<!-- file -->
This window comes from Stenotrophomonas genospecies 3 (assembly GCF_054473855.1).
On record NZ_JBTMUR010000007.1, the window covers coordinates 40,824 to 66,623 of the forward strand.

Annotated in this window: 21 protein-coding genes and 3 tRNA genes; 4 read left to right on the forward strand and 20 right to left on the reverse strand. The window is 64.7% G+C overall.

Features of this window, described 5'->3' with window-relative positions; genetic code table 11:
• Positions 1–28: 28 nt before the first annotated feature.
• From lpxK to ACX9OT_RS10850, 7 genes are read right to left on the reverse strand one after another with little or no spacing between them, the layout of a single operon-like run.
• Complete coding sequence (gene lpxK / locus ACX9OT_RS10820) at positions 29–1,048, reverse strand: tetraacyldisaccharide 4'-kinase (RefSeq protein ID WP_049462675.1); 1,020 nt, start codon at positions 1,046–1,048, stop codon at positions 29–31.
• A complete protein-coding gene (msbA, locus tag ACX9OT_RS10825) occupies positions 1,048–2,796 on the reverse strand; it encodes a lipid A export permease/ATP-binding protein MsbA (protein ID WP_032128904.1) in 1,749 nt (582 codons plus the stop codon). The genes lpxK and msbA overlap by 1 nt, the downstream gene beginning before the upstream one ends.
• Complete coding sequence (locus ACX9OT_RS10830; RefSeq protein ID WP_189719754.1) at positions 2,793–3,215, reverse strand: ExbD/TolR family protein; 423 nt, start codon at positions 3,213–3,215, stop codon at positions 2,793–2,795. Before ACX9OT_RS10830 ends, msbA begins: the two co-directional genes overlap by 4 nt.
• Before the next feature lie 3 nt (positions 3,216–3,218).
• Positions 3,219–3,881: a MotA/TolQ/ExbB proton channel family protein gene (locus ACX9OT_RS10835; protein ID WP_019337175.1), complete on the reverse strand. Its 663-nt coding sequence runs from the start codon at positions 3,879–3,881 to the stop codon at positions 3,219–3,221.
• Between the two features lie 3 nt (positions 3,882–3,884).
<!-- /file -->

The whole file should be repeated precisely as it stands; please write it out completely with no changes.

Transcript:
This window comes from Stenotrophomonas genospecies 3 (assembly GCF_054473855.1).
On record NZ_JBTMUR010000007.1, the window covers coordinates 40,824 to 66,623 of the forward strand.

Annotated in this window: 21 protein-coding genes and 3 tRNA genes; 4 read left to right on the forward strand and 20 right to left on the reverse strand. The window is 64.7% G+C overall.

Features of this window, described 5'->3' with window-relative positions; genetic code table 11:
• Positions 1–28: 28 nt before the first annotated feature.
• From lpxK to ACX9OT_RS10850, 7 genes are read right to left on the reverse strand one after another with little or no spacing between them, the layout of a single operon-like run.
• Complete coding sequence (gene lpxK / locus ACX9OT_RS10820) at positions 29–1,048, reverse strand: tetraacyldisaccharide 4'-kinase (RefSeq protein ID WP_049462675.1); 1,020 nt, start codon at positions 1,046–1,048, stop codon at positions 29–31.
• A complete protein-coding gene (msbA, locus tag ACX9OT_RS10825) occupies positions 1,048–2,796 on the reverse strand; it encodes a lipid A export permease/ATP-binding protein MsbA (protein ID WP_032128904.1) in 1,749 nt (582 codons plus the stop codon). The genes lpxK and msbA overlap by 1 nt, the downstream gene beginning before the upstream one ends.
• Complete coding sequence (locus ACX9OT_RS10830; RefSeq protein ID WP_189719754.1) at positions 2,793–3,215, reverse strand: ExbD/TolR family protein; 423 nt, start codon at positions 3,213–3,215, stop codon at positions 2,793–2,795. Before ACX9OT_RS10830 ends, msbA begins: the two co-directional genes overlap by 4 nt.
• Before the next feature lie 3 nt (positions 3,216–3,218).
• Positions 3,219–3,881: a MotA/TolQ/ExbB proton channel family protein gene (locus ACX9OT_RS10835; protein ID WP_019337175.1), complete on the reverse strand. Its 663-nt coding sequence runs from the start codon at positions 3,879–3,881 to the stop codon at positions 3,219–3,221.
• Between the two features lie 3 nt (positions 3,882–3,884).